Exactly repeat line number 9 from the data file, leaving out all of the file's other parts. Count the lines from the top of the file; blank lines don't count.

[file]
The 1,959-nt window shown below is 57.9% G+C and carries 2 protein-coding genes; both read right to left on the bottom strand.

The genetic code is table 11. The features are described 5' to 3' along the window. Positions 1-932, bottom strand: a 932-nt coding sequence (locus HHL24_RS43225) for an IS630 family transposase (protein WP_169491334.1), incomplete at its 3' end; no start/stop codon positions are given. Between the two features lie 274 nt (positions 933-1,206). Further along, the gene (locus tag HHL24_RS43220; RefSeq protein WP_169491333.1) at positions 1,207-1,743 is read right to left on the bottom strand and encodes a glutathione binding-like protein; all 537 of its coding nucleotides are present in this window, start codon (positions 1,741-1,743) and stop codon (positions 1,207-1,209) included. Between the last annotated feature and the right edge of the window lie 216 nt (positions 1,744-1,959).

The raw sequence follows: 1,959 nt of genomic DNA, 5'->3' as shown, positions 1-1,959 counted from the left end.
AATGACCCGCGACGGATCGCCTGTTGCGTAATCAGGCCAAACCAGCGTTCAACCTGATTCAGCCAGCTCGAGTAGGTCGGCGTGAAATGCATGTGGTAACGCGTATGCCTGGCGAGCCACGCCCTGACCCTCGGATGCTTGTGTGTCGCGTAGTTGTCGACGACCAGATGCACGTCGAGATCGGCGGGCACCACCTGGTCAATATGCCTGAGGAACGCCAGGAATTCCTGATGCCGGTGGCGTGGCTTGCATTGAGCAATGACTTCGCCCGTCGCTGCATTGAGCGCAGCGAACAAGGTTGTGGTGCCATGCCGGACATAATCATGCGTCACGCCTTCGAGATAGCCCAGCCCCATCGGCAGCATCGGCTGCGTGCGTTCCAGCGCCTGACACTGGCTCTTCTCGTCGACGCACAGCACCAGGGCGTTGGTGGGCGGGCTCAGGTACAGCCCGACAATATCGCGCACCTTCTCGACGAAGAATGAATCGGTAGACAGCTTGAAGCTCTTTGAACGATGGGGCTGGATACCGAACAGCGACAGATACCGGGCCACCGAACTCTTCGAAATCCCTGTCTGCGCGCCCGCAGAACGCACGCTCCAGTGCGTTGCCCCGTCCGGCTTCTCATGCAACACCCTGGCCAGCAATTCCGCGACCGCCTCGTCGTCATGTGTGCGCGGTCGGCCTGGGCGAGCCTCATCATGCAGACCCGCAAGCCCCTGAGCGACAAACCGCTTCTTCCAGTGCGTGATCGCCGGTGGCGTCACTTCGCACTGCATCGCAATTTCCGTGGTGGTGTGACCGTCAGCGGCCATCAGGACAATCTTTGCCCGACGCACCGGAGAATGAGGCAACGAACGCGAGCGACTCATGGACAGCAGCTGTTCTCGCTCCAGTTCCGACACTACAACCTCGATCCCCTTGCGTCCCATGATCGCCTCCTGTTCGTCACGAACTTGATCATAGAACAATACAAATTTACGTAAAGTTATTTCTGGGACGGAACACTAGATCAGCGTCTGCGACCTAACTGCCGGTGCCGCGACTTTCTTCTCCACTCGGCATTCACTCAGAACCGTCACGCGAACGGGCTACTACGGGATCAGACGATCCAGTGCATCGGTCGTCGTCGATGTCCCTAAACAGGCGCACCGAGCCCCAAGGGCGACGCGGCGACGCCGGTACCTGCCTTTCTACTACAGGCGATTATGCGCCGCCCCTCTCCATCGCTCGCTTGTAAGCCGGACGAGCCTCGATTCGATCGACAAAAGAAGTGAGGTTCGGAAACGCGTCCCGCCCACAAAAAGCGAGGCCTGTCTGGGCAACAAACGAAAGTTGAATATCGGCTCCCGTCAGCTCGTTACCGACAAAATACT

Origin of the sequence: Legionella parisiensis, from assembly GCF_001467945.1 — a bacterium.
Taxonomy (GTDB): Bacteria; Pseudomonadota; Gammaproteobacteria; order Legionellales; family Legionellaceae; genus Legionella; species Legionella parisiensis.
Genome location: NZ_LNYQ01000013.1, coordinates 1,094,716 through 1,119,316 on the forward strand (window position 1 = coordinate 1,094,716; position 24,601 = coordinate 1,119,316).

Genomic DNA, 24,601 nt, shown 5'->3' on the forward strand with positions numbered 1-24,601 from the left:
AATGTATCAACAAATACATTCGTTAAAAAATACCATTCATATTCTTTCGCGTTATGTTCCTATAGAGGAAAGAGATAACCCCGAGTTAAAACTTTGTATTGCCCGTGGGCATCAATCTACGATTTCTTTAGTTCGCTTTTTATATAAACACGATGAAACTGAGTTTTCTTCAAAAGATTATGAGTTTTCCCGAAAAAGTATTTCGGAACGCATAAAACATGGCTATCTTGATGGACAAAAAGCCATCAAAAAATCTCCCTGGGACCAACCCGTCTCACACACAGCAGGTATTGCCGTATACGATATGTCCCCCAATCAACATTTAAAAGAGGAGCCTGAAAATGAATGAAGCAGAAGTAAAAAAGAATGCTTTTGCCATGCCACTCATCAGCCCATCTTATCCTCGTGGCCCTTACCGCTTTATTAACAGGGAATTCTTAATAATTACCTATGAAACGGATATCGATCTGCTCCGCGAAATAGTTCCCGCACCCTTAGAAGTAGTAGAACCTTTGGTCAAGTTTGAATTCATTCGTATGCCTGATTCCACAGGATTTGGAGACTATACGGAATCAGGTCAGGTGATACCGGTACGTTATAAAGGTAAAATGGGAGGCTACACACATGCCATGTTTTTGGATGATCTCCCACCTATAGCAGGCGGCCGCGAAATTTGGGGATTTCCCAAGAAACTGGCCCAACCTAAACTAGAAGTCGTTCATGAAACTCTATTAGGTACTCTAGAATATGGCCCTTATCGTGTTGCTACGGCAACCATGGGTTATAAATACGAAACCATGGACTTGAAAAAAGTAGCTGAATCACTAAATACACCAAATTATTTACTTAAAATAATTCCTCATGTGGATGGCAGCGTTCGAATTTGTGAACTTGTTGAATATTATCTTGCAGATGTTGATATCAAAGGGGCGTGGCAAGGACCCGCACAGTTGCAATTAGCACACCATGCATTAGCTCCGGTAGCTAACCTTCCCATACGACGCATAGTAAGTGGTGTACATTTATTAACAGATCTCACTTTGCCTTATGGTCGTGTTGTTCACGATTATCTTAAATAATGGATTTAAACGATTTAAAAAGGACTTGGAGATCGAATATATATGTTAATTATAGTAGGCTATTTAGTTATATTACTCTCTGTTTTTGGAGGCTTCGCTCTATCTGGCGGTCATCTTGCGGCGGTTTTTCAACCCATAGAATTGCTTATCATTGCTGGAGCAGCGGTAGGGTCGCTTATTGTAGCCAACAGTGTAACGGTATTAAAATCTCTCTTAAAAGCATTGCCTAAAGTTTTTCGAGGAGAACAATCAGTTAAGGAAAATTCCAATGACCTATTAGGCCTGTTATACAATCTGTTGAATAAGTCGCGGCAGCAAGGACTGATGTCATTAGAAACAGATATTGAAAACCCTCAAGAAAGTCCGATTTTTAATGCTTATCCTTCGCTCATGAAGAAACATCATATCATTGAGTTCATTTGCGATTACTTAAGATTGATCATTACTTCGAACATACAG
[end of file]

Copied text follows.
AATGTATCAACAAATACATTCGTTAAAAAATACCATTCATATTCTTTCGCGTTATGTTCCTATAGAGGAAAGAGATAACCCCGAGTTAAAACTTTGTATTGCCCGTGGGCATCAATCTACGATTTCTTTAGTTCGCTTTTTATATAAACACGATGAAACTGAGTTTTCTTCAAAAGATTATGAGTTTTCCCGAAAAAGTATTTCGGAACGCATAAAACATGGCTATCTTGATGGACAAAAAGCCATCAAAAAATCTCCCTGGGACCAACCCGTCTCACACACAGCAGGTATTGCCGTATACGATATGTCCCCCAATCAACATTTAAAAGAGGAGCCTGAAAATGAATGAAGCAGAAGTAAAAAAGAATGCTTTTGCCATGCCACTCATCAGCCCATCTTATCCTCGTGGCCCTTACCGCTTTATTAACAGGGAATTCTTAATAATTACCTATGAAACGGATATCGATCTGCTCCGCGAAATAGTTCCCGCACCCTTAGAAGTAGTAGAACCTTTGGTCAAGTTTGAATTCATTCGTATGCCTGATTCCACAGGATTTGGAGACTATACGGAATCAGGTCAGGTGATACCGGTACGTTATAAAGGTAAAATGGGAGGCTACACACATGCCATGTTTTTGGATGATCTCCCACCTATAGCAGGCGGCCGCGAAATTTGGGGATTTCCCAAGAAACTGGCCCAACCTAAACTAGAAGTCGTTCATGAAACTCTATTAGGTACTCTAGAATATGGCCCTTATCGTGTTGCTACGGCAACCATGGGTTATAAATACGAAACCATGGACTTGAAAAAAGTAGCTGAATCACTAAATACACCAAATTATTTACTTAAAATAATTCCTCATGTGGATGGCAGCGTTCGAATTTGTGAACTTGTTGAATATTATCTTGCAGATGTTGATATCAAAGGGGCGTGGCAAGGACCCGCACAGTTGCAATTAGCACACCATGCATTAGCTCCGGTAGCTAACCTTCCCATACGACGCATAGTAAGTGGTGTACATTTATTAACAGATCTCACTTTGCCTTATGGTCGTGTTGTTCACGATTATCTTAAATAATGGATTTAAACGATTTAAAAAGGACTTGGAGATCGAATATATATGTTAATTATAGTAGGCTATTTAGTTATATTACTCTCTGTTTTTGGAGGCTTCGCTCTATCTGGCGGTCATCTTGCGGCGGTTTTTCAACCCATAGAATTGCTTATCATTGCTGGAGCAGCGGTAGGGTCGCTTATTGTAGCCAACAGTGTAACGGTATTAAAATCTCTCTTAAAAGCATTGCCTAAAGTTTTTCGAGGAGAACAATCAGTTAAGGAAAATTCCAATGACCTATTAGGCCTGTTATACAATCTGTTGAATAAGTCGCGGCAGCAAGGACTGATGTCATTAGAAACAGATATTGAAAACCCTCAAGAAAGTCCGATTTTTAATGCTTATCCTTCGCTCATGAAGAAACATCATATCATTGAGTTCATTTGCGATTACTTAAGATTGATCATTACTTCGAACATACAG